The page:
Every Time I Die / Comeback Kid – Koko, 24 November 2017

ETID 3Friday night gigs have always had something special to them. The working week is over for most, the weekend has officially arrived and all that’s left to do is dust off your dancing shoes and fire up your drinking wrists, so it’s mildly annoying that two colossal dickturds have caused panic and confusion in central London just as the offices are chucking out by having a barney on a Tube station platform. It is only moments before Higher Power come on stage that the “incident” is downgraded from possible terror-attack to absolute non-event, so it’s hard to tell if the tiny crowd is a result of the travel disruption or the ridiculously early start time of 6:15, but regardless, the band are forced to play to just a handful of windmilling numptys. They put in a decent shift, bolting some hearty Turnstile vibes to their beefed-up nu-hardcore, but the singer has clearly watched one too many Fred Durst School of Frontmaning training videos, his whiny, nasal delivery failing to meld with the grooves the band are throwing out around him. On the plus side, the bassist has some seriously comedy dance moves, twitching like there is a genuine crab in his boxers, which is fun.

Next up are Knocked Loose, who stand out as the most overtly metal band on tonight’s bill and fare much better as a result, in no small part due to a gently filling dance floor. Musically the performance is a bit one-dimensional, the songs from last year’s Laugh Tracks largely blending into one long bass-heavy attempt to be heavier than anyone else, but the crowd laps it up nonetheless and the band give it everything they’ve got in a solid but unremarkable performance.

By the time Comeback Kid hit the stage, Koko is finally at a level that could be called full, and it’s clear that there are a considerable number of fans who have made the effort to be here in time for the Canadian stalwarts. For the next 45 minutes, both band and pit are a constant blur of activity, neither willing to pause for breath as the band bound back and forth across the stage, singer Andrew Neufield in particular looking like a punk rock El-P of Run The Jewels. Tracks from new album Outsider prove to be not only popular, but custom-made for the live environment, the breakdown on Surrender Control and the whole of Absolute sounding monolithic, while some nifty red and white lighting elevates the chugging positivity of Somewhere, Somehow to an emotional crescendo. However, it’s the handful of Symptoms + Cures songs that get the biggest reception, adding an almost Dropkick Murphys-esque party vibe to the night, and by the time they quit the stage, for many this has been a headline worthy show. But there are great support acts, and there’s Every Time I Die, and really it’s unfair to compare the two, because tonight, as always, ETID are simply phenomenal.

Comeback Kid may have got everyone moving and turned the evening into a party, but it’s a mild shuffle compared to what follows, and when ETID hit the stage, absolute bedlam ensues. Even with his foot in a cast after breaking it some 10 days ago, guitarist Jordan Buckley is determined to destroy everything in sight, from instruments to crowd to stage to band mates, spinning and whirling like a Tasmanian devil with a deathwish, while brother Keith seems genuinely humbled by the turnout and Andy Williams lives up to his title as the most imposing man in music, looking like some kind of life-sized action figure rather than a real human being. Launching with a simple “we’re gonna fuck you up”, the show is sensory overload from the off, an aural gang fight with more lights than Vegas and bodies flying everywhere, both on and off stage, meaning literally no one is safe. Though Comeback Kid enjoyed crystal clear sound, any intricacy in the opening battery of No Son Of Mine, Floater and I Didn’t Want to Join Your Stupid Cult Anyway is lost in the onslaught, including a blink-and-you’ll-miss-it cameo from Frank Turner, but as the show progresses, the vocal nuances in Keith’s delivery start to creep in and deafening volume blends with technical prowess to provide an evening of pure catharsis. For some reason, the band also look particularly good in purple light tonight, something about the colour bringing out the band’s innate coolness. Set highlights include a predictably raging We’rewolf, dedicated to London itself; a truly party-starting The New Black; and a deafeningly received Romeo A Go-Go, while the seven songs from new album Low Teens slot perfectly into the proceedings, Map Change and It Remembers adding some welcome respite from the evening’s intensity. Clichés like “their reputation is deserved” and “nothing is left on the stage” simply don’t do justice to a night like this, and while MonkHammer has always been more into what ETID do rather than how they do it, the sheer velocity and good nature of the evening is enough to win over even the most sceptical. Ultimately, the evening is summed up by two parting sights. Firstly, human tornado Jordan Buckley’s exit, when a mild limp finally reveals that his broken foot might have been causing him a little discomfort, and secondly, the dudes on the balcony who take it upon themselves to help their arse-out-drunk mate pump his fists to the “I want to be dead with my friends” refrain in Underwater Bimbos from Outer Space like a punk rock Weekend at Bernie’s. A night of overt brilliance that proves the spirit of good old fashioned rock n roll is alive and well, and hiding in plain sight under a wall of hardcore noise, with tonight’s crowd destined to grin, drink and dance long into the weekend.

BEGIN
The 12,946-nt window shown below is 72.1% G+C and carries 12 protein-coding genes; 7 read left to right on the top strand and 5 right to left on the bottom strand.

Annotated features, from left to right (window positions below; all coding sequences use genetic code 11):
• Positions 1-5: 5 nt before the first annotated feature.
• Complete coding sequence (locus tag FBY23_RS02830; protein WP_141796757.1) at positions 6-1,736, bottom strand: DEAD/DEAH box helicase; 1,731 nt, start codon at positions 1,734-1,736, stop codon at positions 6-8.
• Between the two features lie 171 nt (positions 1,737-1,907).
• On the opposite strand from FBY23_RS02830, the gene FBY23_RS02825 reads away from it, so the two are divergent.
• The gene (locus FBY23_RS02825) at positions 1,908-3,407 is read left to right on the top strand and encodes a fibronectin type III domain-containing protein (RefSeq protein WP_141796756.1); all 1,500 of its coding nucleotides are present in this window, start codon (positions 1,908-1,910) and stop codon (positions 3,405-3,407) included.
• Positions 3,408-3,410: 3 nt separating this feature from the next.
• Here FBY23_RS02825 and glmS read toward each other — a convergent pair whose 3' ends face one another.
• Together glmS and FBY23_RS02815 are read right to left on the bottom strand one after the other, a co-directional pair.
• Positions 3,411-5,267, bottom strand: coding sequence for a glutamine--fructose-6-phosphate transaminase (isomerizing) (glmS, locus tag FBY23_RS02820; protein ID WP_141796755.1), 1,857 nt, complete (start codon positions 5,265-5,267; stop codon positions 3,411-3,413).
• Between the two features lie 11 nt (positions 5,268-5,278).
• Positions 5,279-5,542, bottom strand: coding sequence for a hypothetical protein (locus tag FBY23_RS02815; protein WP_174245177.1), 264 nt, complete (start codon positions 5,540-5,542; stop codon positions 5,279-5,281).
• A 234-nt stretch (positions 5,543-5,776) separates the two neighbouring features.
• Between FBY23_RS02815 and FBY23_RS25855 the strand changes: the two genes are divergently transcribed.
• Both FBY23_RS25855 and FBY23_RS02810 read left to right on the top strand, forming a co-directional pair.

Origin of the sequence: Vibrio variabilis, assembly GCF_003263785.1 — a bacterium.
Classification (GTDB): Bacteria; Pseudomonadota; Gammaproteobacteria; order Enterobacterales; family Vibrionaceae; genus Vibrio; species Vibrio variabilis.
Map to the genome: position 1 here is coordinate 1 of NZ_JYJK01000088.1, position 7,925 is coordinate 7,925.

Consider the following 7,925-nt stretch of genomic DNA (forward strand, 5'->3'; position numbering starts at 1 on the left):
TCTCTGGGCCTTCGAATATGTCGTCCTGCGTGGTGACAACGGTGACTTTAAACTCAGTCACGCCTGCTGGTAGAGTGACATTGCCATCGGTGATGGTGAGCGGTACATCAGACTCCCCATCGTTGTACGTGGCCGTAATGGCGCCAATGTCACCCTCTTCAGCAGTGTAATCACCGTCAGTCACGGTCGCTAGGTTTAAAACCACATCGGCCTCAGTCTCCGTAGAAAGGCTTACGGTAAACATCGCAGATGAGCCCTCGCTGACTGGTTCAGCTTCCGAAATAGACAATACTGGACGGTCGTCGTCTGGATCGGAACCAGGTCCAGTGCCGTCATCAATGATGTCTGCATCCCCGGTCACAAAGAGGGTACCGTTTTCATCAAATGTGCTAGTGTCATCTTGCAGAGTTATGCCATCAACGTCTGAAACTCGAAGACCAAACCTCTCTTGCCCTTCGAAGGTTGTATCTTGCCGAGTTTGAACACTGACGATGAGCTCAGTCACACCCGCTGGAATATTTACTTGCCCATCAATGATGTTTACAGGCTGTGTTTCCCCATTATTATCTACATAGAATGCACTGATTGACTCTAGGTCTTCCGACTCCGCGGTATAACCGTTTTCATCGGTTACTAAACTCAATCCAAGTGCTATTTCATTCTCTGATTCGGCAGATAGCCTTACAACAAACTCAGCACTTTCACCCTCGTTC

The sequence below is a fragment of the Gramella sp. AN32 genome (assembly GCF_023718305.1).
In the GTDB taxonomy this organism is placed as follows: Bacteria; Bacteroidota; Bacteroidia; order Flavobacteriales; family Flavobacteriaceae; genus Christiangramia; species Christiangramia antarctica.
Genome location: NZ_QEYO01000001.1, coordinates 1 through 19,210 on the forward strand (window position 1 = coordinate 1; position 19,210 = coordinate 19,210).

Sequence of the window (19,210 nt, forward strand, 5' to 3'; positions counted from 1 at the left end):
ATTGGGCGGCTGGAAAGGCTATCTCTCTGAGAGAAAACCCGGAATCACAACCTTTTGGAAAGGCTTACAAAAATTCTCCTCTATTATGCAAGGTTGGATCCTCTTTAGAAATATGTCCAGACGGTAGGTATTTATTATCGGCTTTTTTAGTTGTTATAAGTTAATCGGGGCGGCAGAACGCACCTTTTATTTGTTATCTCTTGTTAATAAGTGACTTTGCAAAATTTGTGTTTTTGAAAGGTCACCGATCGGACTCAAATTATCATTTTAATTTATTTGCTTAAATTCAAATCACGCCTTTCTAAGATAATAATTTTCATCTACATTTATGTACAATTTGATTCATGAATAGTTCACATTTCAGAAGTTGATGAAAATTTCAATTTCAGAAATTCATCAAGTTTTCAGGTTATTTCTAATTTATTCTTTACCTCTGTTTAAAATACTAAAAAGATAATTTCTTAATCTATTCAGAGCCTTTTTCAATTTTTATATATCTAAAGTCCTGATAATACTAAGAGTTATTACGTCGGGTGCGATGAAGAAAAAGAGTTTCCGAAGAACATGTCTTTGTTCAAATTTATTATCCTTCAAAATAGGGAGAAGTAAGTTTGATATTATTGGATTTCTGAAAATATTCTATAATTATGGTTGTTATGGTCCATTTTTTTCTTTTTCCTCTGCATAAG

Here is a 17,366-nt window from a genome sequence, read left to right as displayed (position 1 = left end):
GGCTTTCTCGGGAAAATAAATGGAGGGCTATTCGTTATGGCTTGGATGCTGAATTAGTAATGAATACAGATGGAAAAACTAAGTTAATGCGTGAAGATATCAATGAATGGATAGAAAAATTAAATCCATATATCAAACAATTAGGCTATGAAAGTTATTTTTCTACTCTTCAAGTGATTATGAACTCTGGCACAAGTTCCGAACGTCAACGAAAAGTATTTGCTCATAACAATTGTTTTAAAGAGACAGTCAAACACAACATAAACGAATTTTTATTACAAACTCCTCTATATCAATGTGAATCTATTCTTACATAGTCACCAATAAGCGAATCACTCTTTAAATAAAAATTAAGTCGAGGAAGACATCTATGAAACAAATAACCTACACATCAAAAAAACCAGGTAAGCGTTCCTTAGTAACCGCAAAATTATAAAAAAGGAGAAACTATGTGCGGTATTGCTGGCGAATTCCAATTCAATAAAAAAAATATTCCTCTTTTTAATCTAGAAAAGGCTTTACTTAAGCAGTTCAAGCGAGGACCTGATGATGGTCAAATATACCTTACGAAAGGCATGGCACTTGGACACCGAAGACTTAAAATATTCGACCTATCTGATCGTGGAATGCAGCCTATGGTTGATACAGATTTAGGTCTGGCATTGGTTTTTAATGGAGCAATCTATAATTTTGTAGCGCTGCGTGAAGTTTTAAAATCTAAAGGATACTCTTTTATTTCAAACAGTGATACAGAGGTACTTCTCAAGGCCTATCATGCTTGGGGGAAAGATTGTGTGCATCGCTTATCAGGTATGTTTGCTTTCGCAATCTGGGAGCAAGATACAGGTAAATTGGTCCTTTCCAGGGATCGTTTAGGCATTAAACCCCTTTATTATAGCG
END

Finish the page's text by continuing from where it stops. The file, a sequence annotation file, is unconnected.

Categories: Live Reviews, Reviews

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